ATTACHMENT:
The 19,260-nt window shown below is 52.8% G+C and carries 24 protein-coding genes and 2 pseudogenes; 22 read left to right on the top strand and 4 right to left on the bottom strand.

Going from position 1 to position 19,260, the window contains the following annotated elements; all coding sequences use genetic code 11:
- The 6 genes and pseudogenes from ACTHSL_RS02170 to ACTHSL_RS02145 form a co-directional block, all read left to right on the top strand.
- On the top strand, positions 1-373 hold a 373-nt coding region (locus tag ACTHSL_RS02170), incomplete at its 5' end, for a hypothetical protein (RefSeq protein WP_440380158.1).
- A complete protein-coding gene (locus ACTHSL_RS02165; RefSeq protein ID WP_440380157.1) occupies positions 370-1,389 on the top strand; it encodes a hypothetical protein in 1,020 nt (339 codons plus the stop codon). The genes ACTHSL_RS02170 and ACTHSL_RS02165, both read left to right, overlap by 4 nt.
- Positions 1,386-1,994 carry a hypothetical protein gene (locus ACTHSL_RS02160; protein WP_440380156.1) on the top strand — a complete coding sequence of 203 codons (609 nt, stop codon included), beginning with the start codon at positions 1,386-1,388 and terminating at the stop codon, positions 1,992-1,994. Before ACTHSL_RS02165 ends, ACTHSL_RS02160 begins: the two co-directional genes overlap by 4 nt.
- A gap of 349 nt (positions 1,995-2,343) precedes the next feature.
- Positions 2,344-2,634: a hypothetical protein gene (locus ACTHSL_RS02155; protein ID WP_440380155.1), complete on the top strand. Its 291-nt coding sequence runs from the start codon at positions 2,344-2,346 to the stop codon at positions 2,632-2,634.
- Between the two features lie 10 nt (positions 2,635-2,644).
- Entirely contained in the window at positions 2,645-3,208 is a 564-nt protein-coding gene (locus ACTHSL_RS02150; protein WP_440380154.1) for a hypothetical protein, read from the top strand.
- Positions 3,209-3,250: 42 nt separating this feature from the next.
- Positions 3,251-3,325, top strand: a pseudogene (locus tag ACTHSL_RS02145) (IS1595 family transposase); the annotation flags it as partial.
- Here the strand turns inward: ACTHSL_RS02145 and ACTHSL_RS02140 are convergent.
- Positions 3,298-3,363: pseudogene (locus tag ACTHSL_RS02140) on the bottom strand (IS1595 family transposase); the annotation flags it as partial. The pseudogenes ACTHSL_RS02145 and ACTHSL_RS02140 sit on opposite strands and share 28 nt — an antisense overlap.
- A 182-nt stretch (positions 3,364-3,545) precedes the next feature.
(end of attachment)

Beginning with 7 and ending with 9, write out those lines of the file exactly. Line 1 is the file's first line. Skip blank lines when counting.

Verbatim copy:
- A gap of 349 nt (positions 1,995-2,343) precedes the next feature.
- Positions 2,344-2,634: a hypothetical protein gene (locus ACTHSL_RS02155; protein ID WP_440380155.1), complete on the top strand. Its 291-nt coding sequence runs from the start codon at positions 2,344-2,346 to the stop codon at positions 2,632-2,634.
- Between the two features lie 10 nt (positions 2,635-2,644).